Reading a chapter from my novel Graffiti Hack – a story about the east-west cultural clash told through the viral language of the internet.
A Little more about the novel
Inspired by her country of origin, Nelly creates a font where each letter is shaped out of a peacock’s feather. When her website design featuring this unique creation is met with ridicule by her coworkers in Washington D.C. Nelly’s anguish takes on a sinister turn. She adopts the alias insekab to cloak her identity and explores the dark world of cyber terrorism. Installing lavish and unique designs on unsuspecting commercial websites, lights the web abuzz with news of insekab’s latest hits.
When not graffiting the internet with her vibrant creations, Nelly is adamant to tell us her story as it unfolds. Her intention is to inspire us to greater heights – a type of a literary reality show. When destiny doesn’t collaborate with her objective, she discovers that hacking into her life’s tale is not as easy as bypassing computer security systems. Can this stubborn storyteller mold fate to her pre-planned account?
Graffiti Hack is a story about story telling – how stories have the power to imprison us and on other occasions to liberate us. The greatest story is always the one that remains untold. Although committed to the truth, Nelly consistently ignores a side of her narrative. Awkward silences and ignored facts linger underneath the surface, leaving enough hints as to be nearly impossible to overlook. As the blind spot grows to a canyon; our heroine resorts to desperate measures to avoid collapsing into the abyss of her anecdote.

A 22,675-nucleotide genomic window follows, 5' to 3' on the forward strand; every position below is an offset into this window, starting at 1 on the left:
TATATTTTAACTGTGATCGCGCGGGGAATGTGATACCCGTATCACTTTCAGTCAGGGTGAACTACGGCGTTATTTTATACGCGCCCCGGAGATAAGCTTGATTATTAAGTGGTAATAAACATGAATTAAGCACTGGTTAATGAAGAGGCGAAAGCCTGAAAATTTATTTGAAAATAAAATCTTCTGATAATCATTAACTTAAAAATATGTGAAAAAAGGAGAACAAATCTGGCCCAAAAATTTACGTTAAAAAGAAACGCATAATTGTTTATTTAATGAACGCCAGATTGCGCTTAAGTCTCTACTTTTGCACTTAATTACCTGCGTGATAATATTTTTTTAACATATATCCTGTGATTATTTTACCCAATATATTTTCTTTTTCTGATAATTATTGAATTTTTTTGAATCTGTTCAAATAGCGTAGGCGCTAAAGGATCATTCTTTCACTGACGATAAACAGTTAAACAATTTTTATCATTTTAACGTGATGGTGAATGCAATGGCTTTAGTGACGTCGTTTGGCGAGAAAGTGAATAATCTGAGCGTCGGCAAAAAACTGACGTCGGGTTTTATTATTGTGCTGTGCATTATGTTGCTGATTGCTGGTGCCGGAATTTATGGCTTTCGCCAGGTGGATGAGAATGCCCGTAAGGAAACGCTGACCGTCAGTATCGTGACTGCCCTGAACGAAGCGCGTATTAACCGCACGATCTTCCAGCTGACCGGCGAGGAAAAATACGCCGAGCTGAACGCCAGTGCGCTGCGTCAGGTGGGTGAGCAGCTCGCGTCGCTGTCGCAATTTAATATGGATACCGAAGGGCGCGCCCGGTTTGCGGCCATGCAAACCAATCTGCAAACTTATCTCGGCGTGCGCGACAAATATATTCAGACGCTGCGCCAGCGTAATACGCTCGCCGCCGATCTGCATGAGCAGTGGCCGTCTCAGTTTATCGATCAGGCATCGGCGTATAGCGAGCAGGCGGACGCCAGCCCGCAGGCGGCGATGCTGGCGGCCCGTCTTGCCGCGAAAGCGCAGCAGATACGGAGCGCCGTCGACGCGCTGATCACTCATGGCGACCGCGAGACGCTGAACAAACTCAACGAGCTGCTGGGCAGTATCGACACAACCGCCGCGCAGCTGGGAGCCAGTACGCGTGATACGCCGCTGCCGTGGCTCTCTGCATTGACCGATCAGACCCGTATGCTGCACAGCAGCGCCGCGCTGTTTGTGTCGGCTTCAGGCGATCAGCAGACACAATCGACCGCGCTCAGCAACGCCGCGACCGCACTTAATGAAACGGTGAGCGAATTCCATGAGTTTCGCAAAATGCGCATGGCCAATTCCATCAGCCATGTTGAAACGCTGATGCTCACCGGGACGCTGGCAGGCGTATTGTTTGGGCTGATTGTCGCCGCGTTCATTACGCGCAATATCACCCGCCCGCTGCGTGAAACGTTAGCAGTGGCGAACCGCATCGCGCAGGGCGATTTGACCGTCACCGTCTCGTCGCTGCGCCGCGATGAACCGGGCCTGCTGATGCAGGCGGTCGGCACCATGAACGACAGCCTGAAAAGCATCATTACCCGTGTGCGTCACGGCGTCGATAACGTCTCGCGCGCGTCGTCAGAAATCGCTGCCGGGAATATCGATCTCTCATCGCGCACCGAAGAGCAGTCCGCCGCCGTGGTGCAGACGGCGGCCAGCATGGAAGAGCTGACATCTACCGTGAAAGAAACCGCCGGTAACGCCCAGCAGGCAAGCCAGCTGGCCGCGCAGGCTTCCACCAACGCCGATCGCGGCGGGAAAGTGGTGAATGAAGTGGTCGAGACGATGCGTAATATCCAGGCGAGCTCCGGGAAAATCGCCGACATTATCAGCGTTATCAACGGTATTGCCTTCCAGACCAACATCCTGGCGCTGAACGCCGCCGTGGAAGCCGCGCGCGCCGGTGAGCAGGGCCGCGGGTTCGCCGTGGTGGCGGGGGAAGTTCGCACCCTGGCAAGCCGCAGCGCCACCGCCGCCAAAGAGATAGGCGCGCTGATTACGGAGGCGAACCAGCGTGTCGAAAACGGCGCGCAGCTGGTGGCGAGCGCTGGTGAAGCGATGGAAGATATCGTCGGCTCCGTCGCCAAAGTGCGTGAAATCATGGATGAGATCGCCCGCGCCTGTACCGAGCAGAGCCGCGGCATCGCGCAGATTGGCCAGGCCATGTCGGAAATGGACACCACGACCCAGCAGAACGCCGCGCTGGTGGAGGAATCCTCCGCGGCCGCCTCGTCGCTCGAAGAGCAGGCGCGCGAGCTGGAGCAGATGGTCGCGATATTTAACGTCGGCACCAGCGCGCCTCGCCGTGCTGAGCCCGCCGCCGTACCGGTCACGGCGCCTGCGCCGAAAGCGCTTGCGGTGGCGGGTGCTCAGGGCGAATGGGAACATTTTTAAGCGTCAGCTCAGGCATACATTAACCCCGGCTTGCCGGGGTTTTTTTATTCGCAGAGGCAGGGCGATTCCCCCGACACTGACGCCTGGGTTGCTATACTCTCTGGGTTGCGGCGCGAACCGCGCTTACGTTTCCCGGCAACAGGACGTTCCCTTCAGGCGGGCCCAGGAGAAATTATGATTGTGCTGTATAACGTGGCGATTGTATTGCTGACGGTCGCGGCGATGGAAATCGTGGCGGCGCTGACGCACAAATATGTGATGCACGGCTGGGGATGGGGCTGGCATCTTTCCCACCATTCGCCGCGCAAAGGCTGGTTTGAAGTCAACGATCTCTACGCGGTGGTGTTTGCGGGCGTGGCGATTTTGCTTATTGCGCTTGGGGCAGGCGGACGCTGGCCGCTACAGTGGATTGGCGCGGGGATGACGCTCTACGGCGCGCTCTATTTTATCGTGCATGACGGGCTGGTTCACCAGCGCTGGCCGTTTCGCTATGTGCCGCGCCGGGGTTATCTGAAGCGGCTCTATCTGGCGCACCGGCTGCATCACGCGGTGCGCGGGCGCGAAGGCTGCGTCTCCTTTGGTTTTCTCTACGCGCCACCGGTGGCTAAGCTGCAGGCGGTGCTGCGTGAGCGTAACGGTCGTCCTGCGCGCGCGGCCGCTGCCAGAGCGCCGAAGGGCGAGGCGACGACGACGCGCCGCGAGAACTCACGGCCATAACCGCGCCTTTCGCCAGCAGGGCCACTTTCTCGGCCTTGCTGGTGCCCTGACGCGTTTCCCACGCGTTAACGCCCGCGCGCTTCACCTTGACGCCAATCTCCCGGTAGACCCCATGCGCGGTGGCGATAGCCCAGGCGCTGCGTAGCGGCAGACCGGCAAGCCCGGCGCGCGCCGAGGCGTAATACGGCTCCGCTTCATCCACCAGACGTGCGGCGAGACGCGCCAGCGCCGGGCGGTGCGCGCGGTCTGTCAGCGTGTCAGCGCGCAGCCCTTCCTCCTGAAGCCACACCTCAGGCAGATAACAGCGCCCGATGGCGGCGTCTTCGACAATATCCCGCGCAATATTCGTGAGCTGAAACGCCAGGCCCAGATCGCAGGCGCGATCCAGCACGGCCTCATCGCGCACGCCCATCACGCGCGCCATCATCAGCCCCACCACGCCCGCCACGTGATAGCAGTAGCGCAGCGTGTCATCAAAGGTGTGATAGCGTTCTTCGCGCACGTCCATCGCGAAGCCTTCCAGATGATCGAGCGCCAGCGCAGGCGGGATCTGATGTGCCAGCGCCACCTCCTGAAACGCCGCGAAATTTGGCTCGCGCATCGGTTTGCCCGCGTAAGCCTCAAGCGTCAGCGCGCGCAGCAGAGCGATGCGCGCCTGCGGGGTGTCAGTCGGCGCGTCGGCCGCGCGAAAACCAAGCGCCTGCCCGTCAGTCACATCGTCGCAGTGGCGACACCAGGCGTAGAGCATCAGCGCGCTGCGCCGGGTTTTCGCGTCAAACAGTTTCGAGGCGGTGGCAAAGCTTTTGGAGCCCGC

Graffiti Hack is a jarring journey into the intersection of art, internet, obsession, immigration, silence, stories and vandalism. Mixing the bite of Generation X by Douglas Coupland with the depth and beauty of My Name is Red by Orhan Pamuk, this novel is complete at 63,000 words.
In addition to English, I speak Arabic, Czech and Hebrew. I worked as a computer programmer for 20 years and earned a B.Sc. in computer science in 1991. In 2006 I self-published a book of creative non-fiction titled
“Don’t Shoot! … I have another story to tell you” of which I managed to sell over 700 copies. I have published short stories in Maclean’s magazine, Adbusters magazine, Geist Magazine, The Tyee magazine, CBC Radio 1 and other publications. The blog I run at www.ihath.com has been featured as a “Pick of the Week” by the U.K. Guardian. The blog receives an average of 20,000 unique hits per month.
Inspired by my early childhood experiences, I am in constant pursuit of weaving a story for the modern age that might bridge the gap between cultures. My goal is to be a storyteller for the Web 2.0 era. I don’t yet fully know what that means, but stay tuned as I experiment and figure it out -always hoping and praying that a fraction of my grandmother’s intuitive intelligence has rubbed off.